When Dan Tentler wants to find something on the internet, he doesn’t use Google or Bing. Tentler, a freelance security consultant, is a road-less-traveled kind of guy. He likes to check out the internet’s alleyways and backroads. And for people like him him, there’s only one search engine. It’s called Shodan.
When Shodan went live in 2009, it was no Google. Matherly ran the search engine on an old Dell Vostro that ran in his closet. He took the name Shodan from the rogue artificial intelligence entity in the 1999 cyberpunk video game System Shock 2.
Today, the Shodan operation is much more sophisticated, but it’s still a one-man show. Matherly has a half-rack of servers in San Diego that store his core data on the more than 1.2 billion devices he’s tracked on the internet. There’s also his network of probes, which add new data on 200 to 400 million devices each month.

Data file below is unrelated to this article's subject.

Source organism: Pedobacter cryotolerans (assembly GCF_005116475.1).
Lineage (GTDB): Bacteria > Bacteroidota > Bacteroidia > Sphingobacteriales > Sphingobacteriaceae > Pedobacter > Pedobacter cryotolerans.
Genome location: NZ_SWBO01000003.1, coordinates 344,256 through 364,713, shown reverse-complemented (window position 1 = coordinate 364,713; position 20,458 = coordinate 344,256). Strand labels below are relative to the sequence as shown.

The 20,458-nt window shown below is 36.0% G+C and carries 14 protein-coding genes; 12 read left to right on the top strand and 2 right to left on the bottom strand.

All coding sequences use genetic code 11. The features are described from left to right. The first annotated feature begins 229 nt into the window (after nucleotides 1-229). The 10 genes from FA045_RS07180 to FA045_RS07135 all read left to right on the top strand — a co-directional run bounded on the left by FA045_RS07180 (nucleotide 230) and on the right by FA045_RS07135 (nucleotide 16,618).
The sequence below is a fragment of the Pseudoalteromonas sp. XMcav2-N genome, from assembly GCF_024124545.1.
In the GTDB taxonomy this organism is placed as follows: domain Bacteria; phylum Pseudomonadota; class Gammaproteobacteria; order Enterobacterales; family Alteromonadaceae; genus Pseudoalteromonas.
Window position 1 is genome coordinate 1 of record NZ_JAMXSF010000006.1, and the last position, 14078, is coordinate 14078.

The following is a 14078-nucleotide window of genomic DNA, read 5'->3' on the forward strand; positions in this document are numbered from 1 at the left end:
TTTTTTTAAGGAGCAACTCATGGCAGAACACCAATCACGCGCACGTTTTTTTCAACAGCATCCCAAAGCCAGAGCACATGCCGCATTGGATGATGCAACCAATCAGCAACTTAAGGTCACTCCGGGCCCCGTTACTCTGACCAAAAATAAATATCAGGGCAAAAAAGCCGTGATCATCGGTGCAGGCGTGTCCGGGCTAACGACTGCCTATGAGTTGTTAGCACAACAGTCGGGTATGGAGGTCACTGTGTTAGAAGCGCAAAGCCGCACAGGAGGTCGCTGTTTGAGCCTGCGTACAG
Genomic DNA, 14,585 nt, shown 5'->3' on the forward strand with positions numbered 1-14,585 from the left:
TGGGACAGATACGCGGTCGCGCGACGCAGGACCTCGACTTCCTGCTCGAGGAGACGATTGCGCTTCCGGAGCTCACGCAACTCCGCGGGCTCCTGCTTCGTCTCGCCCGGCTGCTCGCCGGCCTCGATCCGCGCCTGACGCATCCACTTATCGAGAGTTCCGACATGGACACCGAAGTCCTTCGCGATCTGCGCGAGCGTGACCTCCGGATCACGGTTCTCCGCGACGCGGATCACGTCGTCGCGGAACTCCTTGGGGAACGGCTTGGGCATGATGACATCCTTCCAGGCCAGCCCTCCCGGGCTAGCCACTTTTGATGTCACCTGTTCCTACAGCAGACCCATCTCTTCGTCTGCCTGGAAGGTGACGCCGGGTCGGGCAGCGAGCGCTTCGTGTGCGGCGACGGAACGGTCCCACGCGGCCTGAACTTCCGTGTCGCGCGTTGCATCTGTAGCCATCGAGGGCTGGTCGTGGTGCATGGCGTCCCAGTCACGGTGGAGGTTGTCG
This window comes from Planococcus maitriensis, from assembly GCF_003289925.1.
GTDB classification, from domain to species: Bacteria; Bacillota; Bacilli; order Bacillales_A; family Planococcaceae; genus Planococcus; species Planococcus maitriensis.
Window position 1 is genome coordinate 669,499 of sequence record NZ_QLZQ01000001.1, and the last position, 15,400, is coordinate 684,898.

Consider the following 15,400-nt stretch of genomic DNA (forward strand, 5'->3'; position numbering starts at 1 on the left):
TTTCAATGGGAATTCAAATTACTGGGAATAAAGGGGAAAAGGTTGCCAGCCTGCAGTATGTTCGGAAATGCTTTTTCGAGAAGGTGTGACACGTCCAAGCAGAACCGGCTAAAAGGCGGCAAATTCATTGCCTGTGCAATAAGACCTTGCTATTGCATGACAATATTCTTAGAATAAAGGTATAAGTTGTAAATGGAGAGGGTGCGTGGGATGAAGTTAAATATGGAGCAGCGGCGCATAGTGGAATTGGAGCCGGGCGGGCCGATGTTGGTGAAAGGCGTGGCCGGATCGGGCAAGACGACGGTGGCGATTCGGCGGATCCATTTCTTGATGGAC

Matherly pays for all of this by charging security companies big money for access to his entire database. Anybody can query Shodan, but if you want to do more than a handful of searches you have to register, and then eventually pay a one-time fee of $19 to use the site.
The project is nearly a decade-old now, and Matherly — the son of an executive at a Swiss medical device manufacturer — says it has completely changed the way he thinks about the internet. “Working on Shodan has made me more aware of how connected the world actually is,” he says. “I never imagined that a refrigerator would have an IP address, that the traffic lights down the street might be online. That the car wash has a web interface.